Some of the activities were programmed in advance, and others happened spontaneously on the day.  There was a program board on display, with space for activities to be added.


The event was organised at minimal cost, and with minimal effort.  The organising was largely done by people who offered to present activities, so it didn’t take much to pull it all together.  Total cost was around $10 in phone calls, $5 to photocopy a few flyers, and $10 to be officially insured for the sake of official council regulations.  So it was all official.  There were some official forms I was asked to fill in too but I didn’t bother with those.  City of Marion provided free publicity, use of the venue, and lots of tables and chairs.


Reskilling Festival is an example of a gift economy, in which goods and services are offered freely, with no expectation of receiving anything in return.  Everyone contributed in different ways, possibly without even being aware of it, and everyone (hopefully) gained something from their involvement.

 I made a website with information about the concept, program, venue, the swap, what to bring, how to help, and a two minute film made by Andrew Yip to promote the festival.


The festival was intended to appeal to people from a range of cultures and ages, and give everyone opportunities to engage with each other in ways that they wouldn’t usually.  There were punks, old ladies, children, Brazilian capoiera dancers, community gardeners, techie-geeks and musicians.  Everyone learned from each other, had lunch together and washed their own dishes.  Then drew on the dishes in the skills marketplace session and washed them again.


Some outcomes of the Festival: a fermentation club has begun holding regular gatherings, meeting at each other’s homes to share skills around food fermentation.  A number of people have taken up making their own bread and sauerkraut.  A comment appeared on the website from someone in Shoalhaven NSW, intending to run a similar event in their town.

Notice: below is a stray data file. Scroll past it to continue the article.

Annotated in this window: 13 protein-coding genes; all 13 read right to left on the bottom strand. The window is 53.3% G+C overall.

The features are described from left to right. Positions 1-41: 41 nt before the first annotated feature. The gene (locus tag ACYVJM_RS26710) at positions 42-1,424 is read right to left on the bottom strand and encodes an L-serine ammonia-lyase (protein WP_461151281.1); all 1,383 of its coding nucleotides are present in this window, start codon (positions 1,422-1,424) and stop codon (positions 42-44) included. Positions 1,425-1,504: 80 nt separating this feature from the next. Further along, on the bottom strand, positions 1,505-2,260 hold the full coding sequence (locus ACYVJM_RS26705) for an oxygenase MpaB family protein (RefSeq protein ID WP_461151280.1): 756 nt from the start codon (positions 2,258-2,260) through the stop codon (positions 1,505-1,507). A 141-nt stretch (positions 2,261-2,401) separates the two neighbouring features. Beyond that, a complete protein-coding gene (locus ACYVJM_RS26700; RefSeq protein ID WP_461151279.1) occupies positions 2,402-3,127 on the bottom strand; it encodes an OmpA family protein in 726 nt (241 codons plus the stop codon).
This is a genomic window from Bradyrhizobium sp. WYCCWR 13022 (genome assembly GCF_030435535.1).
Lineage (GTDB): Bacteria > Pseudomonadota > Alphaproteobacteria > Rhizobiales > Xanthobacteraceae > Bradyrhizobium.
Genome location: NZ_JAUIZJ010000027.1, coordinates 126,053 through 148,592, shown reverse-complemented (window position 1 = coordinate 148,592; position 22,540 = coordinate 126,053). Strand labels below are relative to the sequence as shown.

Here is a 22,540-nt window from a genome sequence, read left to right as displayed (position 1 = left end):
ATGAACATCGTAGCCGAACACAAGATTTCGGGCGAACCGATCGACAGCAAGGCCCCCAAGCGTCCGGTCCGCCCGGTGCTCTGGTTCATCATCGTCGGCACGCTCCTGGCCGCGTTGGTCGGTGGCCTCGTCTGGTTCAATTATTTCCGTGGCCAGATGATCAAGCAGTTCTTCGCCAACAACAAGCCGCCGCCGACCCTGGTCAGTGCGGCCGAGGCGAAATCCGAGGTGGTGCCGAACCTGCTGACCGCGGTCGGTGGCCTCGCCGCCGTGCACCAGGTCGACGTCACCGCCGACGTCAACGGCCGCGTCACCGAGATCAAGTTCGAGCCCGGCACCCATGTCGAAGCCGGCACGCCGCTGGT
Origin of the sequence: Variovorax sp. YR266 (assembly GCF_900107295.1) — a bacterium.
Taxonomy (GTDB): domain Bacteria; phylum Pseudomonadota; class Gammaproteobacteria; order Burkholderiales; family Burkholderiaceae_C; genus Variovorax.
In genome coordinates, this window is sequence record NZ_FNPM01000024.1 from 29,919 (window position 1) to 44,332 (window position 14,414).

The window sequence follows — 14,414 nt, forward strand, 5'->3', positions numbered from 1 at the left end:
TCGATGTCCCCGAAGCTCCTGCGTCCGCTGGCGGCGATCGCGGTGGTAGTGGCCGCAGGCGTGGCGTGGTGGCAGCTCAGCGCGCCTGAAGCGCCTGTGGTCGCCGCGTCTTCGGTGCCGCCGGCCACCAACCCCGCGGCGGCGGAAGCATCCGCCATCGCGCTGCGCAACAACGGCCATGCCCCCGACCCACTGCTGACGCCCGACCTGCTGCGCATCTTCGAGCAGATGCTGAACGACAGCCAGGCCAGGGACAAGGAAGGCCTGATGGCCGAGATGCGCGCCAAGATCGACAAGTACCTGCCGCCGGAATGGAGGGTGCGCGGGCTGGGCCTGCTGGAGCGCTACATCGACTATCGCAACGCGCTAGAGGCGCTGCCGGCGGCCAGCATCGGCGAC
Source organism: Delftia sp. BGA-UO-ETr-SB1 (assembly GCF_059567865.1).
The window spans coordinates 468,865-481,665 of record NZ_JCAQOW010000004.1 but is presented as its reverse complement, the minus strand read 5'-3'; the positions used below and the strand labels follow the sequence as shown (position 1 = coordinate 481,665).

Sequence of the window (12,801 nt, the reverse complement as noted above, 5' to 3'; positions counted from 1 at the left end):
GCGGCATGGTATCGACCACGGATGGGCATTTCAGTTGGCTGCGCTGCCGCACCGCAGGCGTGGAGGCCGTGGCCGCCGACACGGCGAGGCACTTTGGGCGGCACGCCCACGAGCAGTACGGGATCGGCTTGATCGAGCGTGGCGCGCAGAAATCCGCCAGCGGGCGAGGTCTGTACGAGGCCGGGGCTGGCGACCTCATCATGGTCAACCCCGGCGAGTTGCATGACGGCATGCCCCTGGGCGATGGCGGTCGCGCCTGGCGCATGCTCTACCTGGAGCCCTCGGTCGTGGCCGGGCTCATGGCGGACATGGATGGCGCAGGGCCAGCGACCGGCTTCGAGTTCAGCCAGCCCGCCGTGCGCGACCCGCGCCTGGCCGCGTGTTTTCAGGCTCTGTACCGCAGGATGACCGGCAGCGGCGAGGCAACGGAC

A woman phoned me a couple of days after the event to say that she was having such a good time at the festival that she would have preferred to cancel her afternoon engagement and stayed for the whole day, and felt the need to phone to let me know how much she enjoyed it.  There were requests for it to happen again.

A short film was made to showcase the festival, by the wonderful Andrew and Miriam Yip of ESMedia, who have made films of many community groups and events in Adelaide over the last year.  See the film at  There are photos and more information about the event on the website too.


There are lots of possibilities for the future of the concept.  I’d like to see it become a more localised event, so that people can get to know their neighbours and experience the wealth of skills in their local communities.  It can become a regular occasion, with different skills on offer each time.

 It doesn’t take much to organise a Reskilling Day in your area.  All that’s needed is to set a date and a place and invite people.  Make a few signs and a program if you want, cardboard and a texta is all it takes.  A website and a facebook event page can help with promotion, but the best way is always by talking to people in person.


Neighbourhood picnic

I’ve lived in my current house at Christies Beach for two years, but still know very few of my neighbours.  Those that I have met, I rarely see, and even then only to say hello.  Most of my neighbours I’ve never even seen – they get around only in their cars, so never walk along the street, and they don’t spend any time in their front yards.

I’ve been reading a lot about the process of economic collapse, about disaster planning and response, and about transition and community resilience.  Everything I read recommends building strong relationships with neighbours as a highest priority.  A sense of neighbourhood enables people to share resources, skills, develop trust and be available to each other when need arises.  As our current system of identities formed by occupation and purchases falls apart, and our dependence on large infrastructure makes us vulnerable to the slightest disruption, we need communities where people ‘turn to’ rather than ‘turn on’ each other in a crisis.  And anyway why wait for a crisis?  Life is much more enjoyable when its shared with neighbours rather than spent scared of them.